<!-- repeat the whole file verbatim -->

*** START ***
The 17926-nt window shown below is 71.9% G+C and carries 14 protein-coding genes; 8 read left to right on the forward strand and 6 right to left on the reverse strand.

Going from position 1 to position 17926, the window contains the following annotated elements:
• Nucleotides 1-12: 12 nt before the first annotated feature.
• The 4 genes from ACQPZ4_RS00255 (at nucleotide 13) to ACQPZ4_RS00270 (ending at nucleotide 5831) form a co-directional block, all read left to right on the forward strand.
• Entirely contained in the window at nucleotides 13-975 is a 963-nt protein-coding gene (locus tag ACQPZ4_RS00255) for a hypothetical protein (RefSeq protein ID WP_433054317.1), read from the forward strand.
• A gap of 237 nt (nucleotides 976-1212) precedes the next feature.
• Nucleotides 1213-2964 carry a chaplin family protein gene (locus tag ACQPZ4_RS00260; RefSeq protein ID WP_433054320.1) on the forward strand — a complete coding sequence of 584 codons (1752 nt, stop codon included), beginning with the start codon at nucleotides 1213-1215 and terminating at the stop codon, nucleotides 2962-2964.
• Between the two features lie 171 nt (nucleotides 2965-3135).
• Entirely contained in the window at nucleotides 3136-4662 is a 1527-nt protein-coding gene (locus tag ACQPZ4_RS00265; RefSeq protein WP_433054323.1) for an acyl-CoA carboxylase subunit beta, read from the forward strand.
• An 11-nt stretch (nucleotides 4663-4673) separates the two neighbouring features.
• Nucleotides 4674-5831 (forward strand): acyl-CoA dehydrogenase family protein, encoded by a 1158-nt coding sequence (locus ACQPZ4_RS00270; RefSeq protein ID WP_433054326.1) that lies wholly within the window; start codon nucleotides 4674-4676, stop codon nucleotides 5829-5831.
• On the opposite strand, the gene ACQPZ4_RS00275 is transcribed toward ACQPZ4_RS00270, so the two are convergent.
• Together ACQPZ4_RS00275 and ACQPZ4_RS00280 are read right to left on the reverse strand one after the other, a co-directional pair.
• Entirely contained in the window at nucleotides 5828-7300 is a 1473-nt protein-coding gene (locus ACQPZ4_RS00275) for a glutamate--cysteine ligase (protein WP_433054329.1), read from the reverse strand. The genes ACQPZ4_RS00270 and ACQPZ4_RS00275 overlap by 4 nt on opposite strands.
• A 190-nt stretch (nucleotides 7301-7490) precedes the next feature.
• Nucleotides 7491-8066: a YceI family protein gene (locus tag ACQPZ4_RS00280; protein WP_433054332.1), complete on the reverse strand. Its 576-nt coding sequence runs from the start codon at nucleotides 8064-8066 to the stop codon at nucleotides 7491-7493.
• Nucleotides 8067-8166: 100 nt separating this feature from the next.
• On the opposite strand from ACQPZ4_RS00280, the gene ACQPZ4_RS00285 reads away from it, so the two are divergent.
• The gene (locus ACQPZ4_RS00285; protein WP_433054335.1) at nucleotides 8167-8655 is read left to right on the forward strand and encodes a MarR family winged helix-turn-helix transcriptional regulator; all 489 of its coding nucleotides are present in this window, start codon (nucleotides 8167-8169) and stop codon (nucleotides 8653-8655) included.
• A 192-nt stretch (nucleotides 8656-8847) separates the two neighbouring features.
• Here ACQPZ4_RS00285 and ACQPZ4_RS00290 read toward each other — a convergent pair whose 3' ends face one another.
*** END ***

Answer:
The 17926-nt window shown below is 71.9% G+C and carries 14 protein-coding genes; 8 read left to right on the forward strand and 6 right to left on the reverse strand.

Going from position 1 to position 17926, the window contains the following annotated elements:
• Nucleotides 1-12: 12 nt before the first annotated feature.
• The 4 genes from ACQPZ4_RS00255 (at nucleotide 13) to ACQPZ4_RS00270 (ending at nucleotide 5831) form a co-directional block, all read left to right on the forward strand.
• Entirely contained in the window at nucleotides 13-975 is a 963-nt protein-coding gene (locus tag ACQPZ4_RS00255) for a hypothetical protein (RefSeq protein ID WP_433054317.1), read from the forward strand.
• A gap of 237 nt (nucleotides 976-1212) precedes the next feature.
• Nucleotides 1213-2964 carry a chaplin family protein gene (locus tag ACQPZ4_RS00260; RefSeq protein ID WP_433054320.1) on the forward strand — a complete coding sequence of 584 codons (1752 nt, stop codon included), beginning with the start codon at nucleotides 1213-1215 and terminating at the stop codon, nucleotides 2962-2964.
• Between the two features lie 171 nt (nucleotides 2965-3135).
• Entirely contained in the window at nucleotides 3136-4662 is a 1527-nt protein-coding gene (locus tag ACQPZ4_RS00265; RefSeq protein WP_433054323.1) for an acyl-CoA carboxylase subunit beta, read from the forward strand.
• An 11-nt stretch (nucleotides 4663-4673) separates the two neighbouring features.
• Nucleotides 4674-5831 (forward strand): acyl-CoA dehydrogenase family protein, encoded by a 1158-nt coding sequence (locus ACQPZ4_RS00270; RefSeq protein ID WP_433054326.1) that lies wholly within the window; start codon nucleotides 4674-4676, stop codon nucleotides 5829-5831.
• On the opposite strand, the gene ACQPZ4_RS00275 is transcribed toward ACQPZ4_RS00270, so the two are convergent.
• Together ACQPZ4_RS00275 and ACQPZ4_RS00280 are read right to left on the reverse strand one after the other, a co-directional pair.
• Entirely contained in the window at nucleotides 5828-7300 is a 1473-nt protein-coding gene (locus ACQPZ4_RS00275) for a glutamate--cysteine ligase (protein WP_433054329.1), read from the reverse strand. The genes ACQPZ4_RS00270 and ACQPZ4_RS00275 overlap by 4 nt on opposite strands.
• A 190-nt stretch (nucleotides 7301-7490) precedes the next feature.
• Nucleotides 7491-8066: a YceI family protein gene (locus tag ACQPZ4_RS00280; protein WP_433054332.1), complete on the reverse strand. Its 576-nt coding sequence runs from the start codon at nucleotides 8064-8066 to the stop codon at nucleotides 7491-7493.
• Nucleotides 8067-8166: 100 nt separating this feature from the next.
• On the opposite strand from ACQPZ4_RS00280, the gene ACQPZ4_RS00285 reads away from it, so the two are divergent.
• The gene (locus ACQPZ4_RS00285; protein WP_433054335.1) at nucleotides 8167-8655 is read left to right on the forward strand and encodes a MarR family winged helix-turn-helix transcriptional regulator; all 489 of its coding nucleotides are present in this window, start codon (nucleotides 8167-8169) and stop codon (nucleotides 8653-8655) included.
• A 192-nt stretch (nucleotides 8656-8847) separates the two neighbouring features.
• Here ACQPZ4_RS00285 and ACQPZ4_RS00290 read toward each other — a convergent pair whose 3' ends face one another.